Msgr. Charles Pope: Are You Smarter than a Sheep? A Homily for the 4th Sunday of EasterMay 5, 2020
A Poorer Economy Means a Sicker World, by Mitchell HarveyMay 5, 2020
By Peter Kwasniewski, Crisis Magazine, May 5, 2020
Dr. Peter A. Kwasniewski is an independent writer and speaker on traditional Catholicism. He has published eight books, the most recent being John Henry Newman on Worship, Reverence, and Ritual (Os Justi Press, 2019). Visit his website at www.peterkwasniewski.com
Both Aristotle and St. Thomas Aquinas speak of the debts of gratitude we owe to others—to God, to our parents, to our city or nation—anyone from whom we receive benefits. We pay our debts by giving to each benefactor what is due to him, according to our abilities. Often, the best we can do is to offer praise. And since, within the category of benefactor, the highest candidate after one’s parents is surely the good teacher, we owe it to our good teachers to acknowledge what they have done and meant for us.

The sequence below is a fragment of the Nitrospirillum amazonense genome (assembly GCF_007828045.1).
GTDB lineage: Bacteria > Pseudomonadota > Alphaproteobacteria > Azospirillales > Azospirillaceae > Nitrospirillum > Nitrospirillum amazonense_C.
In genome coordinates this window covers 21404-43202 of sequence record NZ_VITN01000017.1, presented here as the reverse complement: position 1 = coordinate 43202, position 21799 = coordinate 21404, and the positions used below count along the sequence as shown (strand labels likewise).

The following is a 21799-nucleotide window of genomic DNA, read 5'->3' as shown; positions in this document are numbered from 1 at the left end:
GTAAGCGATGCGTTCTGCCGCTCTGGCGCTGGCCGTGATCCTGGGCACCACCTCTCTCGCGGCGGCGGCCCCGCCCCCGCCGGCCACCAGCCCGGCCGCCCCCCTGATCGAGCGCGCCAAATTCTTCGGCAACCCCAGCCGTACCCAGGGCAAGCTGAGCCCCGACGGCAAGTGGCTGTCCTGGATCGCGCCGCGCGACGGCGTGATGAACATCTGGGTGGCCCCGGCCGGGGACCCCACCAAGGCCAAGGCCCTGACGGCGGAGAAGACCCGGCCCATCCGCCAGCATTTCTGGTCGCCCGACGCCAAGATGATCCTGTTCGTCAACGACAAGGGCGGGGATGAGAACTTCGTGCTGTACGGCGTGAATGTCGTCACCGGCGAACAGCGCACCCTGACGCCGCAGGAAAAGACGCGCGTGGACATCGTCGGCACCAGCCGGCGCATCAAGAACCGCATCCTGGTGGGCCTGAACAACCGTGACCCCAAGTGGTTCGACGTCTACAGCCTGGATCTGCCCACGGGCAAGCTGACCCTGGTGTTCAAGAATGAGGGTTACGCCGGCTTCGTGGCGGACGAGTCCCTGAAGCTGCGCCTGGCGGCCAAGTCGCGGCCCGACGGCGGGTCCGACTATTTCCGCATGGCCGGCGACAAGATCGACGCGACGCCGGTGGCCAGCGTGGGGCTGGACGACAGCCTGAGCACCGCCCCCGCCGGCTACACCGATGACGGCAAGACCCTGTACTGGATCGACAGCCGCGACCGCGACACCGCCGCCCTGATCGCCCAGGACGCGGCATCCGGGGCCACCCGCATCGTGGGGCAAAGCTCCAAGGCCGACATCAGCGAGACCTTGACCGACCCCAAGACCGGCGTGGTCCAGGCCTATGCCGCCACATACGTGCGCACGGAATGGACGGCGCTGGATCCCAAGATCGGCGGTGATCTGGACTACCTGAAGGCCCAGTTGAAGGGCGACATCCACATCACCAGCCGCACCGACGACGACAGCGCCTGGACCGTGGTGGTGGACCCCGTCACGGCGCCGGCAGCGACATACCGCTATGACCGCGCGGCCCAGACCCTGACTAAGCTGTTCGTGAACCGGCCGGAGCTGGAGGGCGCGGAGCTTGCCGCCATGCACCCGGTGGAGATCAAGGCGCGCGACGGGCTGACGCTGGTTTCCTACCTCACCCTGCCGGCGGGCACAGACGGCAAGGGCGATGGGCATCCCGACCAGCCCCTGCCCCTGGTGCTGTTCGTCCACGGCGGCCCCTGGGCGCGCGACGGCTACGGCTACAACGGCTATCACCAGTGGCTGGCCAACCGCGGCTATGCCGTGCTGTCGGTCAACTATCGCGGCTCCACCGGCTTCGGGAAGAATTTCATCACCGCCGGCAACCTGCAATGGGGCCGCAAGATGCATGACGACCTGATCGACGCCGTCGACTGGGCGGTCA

There are two kinds of good teachers. There are those who, whether they were believers or not, aided in a special way in the formation of our intellects. And there are those who gave striking examples of gentleness, charity, prudent counsel, prayerfulness, fidelity under duress, or some other Christian virtue. Here, I wish to talk about the former kind. ….